HUMBOLDT PARK — A 4-year-old boy has died and three other children are in critical condition after a Saturday night fire in a West Humboldt Park apartment.
The fire broke out in a garden apartment in the 4000 block of West Potomac Avenue just before midnight, according to fire department deputy district chief Walter Schroeder.
The 4-year-old boy was pronounced dead early Sunday morning, according to fire officials. The Cook County Medical Examiner’s office identified him as Axel Cruz.
Two adults and three other children were hospitalized, officials said.
The adults, a 40-year-old woman and a 35-year-old man, are in good condition. The children, boys ages 5, 7 and 11, are in critical condition, Schroeder said. All victims suffered from smoke inhalation, and the surviving children are intubated, according to fire officials.
Neighbors told Block Club they believe the children were all siblings.
Police with the city’s arson and bomb squad were investigating the scene Sunday morning.
Schroeder said firefighters arrived at 4032 W. Potomac Ave. and found the two adults outside, with heavy smoke emanating from the bottom floor of the three-flat.
“[The firefighters] were told that the children were inside,” Schroeder said. “They made an immediate, aggressive entry to get the kids out. They experienced heavy fire in the basement. They went in there, and they rescued all four kids.”
Crews entered from the side of the building and broke basement windows to help remove the children from the apartment, Schroeder said. All four kids were in full cardiac arrest, Schroeder said.
Firefighters then performed CPR on all four on the parkway lawn outside the apartment building, splitting up the crew to have a portion work on the children while the others snuffed out the blaze, Schroeder said.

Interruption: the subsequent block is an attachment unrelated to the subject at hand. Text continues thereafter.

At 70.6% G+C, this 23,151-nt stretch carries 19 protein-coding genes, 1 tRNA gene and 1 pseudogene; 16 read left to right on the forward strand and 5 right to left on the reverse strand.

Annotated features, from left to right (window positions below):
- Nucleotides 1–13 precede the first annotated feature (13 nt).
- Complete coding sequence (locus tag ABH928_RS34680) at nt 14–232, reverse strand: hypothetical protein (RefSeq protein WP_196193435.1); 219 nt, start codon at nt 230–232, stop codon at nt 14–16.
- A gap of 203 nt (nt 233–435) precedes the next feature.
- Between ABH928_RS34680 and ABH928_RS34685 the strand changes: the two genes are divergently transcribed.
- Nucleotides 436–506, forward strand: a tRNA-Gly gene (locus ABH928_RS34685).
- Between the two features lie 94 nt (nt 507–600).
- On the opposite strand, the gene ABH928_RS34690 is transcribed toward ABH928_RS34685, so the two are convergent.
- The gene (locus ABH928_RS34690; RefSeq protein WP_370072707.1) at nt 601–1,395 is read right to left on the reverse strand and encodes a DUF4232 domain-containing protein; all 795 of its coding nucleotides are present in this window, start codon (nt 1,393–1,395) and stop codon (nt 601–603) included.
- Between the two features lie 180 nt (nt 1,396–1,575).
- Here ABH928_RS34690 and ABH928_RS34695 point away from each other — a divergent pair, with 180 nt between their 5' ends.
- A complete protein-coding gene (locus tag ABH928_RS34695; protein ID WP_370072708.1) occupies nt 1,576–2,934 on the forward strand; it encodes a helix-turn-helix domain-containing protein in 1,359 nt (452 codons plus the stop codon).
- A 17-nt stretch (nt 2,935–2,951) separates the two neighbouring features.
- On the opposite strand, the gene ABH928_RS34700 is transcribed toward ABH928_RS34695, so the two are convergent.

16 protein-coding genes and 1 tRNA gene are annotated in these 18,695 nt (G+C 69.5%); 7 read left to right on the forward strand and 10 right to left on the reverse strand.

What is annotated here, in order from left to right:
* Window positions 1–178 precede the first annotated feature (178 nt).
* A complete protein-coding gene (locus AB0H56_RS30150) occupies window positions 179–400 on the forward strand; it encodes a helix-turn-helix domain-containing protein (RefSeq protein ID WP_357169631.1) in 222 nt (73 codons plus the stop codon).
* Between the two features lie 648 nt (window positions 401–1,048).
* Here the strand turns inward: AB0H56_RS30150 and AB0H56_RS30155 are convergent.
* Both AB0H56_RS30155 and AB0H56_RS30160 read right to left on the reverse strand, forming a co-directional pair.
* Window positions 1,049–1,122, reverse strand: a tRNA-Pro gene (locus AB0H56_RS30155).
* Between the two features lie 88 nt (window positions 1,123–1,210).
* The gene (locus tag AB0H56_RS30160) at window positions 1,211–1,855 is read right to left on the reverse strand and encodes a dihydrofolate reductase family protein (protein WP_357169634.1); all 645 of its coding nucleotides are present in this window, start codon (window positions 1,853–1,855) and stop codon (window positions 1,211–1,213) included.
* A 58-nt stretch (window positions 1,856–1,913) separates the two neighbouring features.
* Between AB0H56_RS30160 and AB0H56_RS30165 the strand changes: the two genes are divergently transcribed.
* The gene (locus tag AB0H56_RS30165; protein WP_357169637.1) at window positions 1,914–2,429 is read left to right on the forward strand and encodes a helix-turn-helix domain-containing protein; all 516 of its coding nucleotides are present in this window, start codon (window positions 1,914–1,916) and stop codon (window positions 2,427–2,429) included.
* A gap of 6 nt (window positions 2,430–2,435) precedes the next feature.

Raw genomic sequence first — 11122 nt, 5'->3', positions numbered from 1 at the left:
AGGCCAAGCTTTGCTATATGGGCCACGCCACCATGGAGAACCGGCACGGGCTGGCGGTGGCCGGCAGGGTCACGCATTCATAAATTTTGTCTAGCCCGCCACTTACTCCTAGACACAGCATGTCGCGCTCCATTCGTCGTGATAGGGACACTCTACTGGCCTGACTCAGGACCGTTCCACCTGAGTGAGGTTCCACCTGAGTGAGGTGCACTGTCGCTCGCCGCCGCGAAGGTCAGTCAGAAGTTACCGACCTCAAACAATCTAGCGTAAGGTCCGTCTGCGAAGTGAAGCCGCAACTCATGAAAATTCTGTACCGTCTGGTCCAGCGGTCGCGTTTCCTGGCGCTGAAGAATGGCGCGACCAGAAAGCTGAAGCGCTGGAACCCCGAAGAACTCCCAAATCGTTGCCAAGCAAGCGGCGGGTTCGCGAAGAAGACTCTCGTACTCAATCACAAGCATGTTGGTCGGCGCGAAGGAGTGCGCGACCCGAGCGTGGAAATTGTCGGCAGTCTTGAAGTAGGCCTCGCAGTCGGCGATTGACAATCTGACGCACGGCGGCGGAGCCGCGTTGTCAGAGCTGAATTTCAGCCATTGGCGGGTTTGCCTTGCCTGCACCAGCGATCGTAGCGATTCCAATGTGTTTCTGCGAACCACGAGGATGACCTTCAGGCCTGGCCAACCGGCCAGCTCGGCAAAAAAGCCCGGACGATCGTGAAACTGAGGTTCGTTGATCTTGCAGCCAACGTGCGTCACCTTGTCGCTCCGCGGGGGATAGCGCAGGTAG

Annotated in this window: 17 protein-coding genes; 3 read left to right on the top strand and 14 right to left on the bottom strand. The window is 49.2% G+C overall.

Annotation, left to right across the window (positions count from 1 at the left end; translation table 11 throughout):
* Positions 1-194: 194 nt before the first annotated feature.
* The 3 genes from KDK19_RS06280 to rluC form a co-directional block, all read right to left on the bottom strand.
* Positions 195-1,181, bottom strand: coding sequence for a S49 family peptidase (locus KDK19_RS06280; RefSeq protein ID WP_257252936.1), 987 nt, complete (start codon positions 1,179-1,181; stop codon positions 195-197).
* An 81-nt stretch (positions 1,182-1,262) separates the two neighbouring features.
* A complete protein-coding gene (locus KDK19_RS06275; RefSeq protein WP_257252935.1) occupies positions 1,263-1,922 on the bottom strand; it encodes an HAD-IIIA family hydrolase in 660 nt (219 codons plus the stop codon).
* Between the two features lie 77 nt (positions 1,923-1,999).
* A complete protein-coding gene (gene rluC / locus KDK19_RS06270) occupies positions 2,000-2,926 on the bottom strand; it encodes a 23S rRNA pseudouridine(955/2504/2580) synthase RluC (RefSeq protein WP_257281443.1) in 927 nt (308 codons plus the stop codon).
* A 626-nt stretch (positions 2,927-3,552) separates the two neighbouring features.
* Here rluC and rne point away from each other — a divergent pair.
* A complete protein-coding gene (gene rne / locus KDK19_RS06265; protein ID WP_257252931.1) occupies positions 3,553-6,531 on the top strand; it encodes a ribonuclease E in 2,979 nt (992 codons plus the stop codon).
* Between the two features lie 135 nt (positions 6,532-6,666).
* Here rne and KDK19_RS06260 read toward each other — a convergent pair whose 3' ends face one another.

Schroeder said the fire was quickly stopped after the children were pulled out of the building.
“It was fast. Our guys are like surgeons. They got this down within 10 minutes once everybody was out,” he said.
The fire was contained to the bottom floor of the building, fire officials said. The basement apartment was badly damaged, while the two upstairs apartments experienced minor smoke damage. The cause of the fire remains undetermined.
Schroeder said the building did have a smoke alarm, which he said was going off when he arrived on scene, although he was not sure if it was located in the basement apartment. He said a door in the back of the apartment was the only exit from the basement, other than the front door of the building, located on the above floor.
Fire department officials have routinely emphasized the need for working smoke detectors and often distribute the devices on residential blocks after a fire, as they did Sunday on the Potomac Avenue block.
“It’s not just a smoke detector that’s needed. You also should have a second means of egress,” Schroeder said.
Schroeder said the chief had spoken with the firefighters involved with the rescue earlier Sunday morning. He said they were in decent spirits, considering the situation.
“The chief last night was very upset for obvious reasons. You had four pediatric patients, laying on the ground, with guys doing CPR on them,” he said. “That’s not something that’s normal.”
Firefighters and police were on scene Sunday, canvassing the quiet block on the border of the Humboldt Park and Austin neighborhoods. A small memorial for the family, including candles, flowers and a stuffed animal, rested on the fence outside the building.
Ed Ortiz, who lives next door to the victims’ building, said he came outside Sunday night after hearing yelling, screaming and windows breaking. He said the response from firefighters was quick and professional.
“They came in fast,” Ortiz told Block Club. “Then they started bringing the kids out, one at a time. Every kid, they were doing CPR. Every kid was non-responsive.”
The family moved into the apartment about a year ago, Ortiz said. Although he didn’t know them well, he said the children would have playful howling matches with his two dogs. He said no fund has been set up yet, but believed that the Nobel Neighbors community organization was working on something for the family.
Nobel Neighbors couldn’t be immediately reached for comment.
Neighbor Paula Thomas, who lives down the block from the house, said she watched the kids play on Friday, running down the street to get ice cream.
Ortiz said he’s lived on the block for 30 years, and although there have been shootings and other incidents, he said he’s never seen a fire as impactful as the one Saturday night.
“This is bad,” he said.
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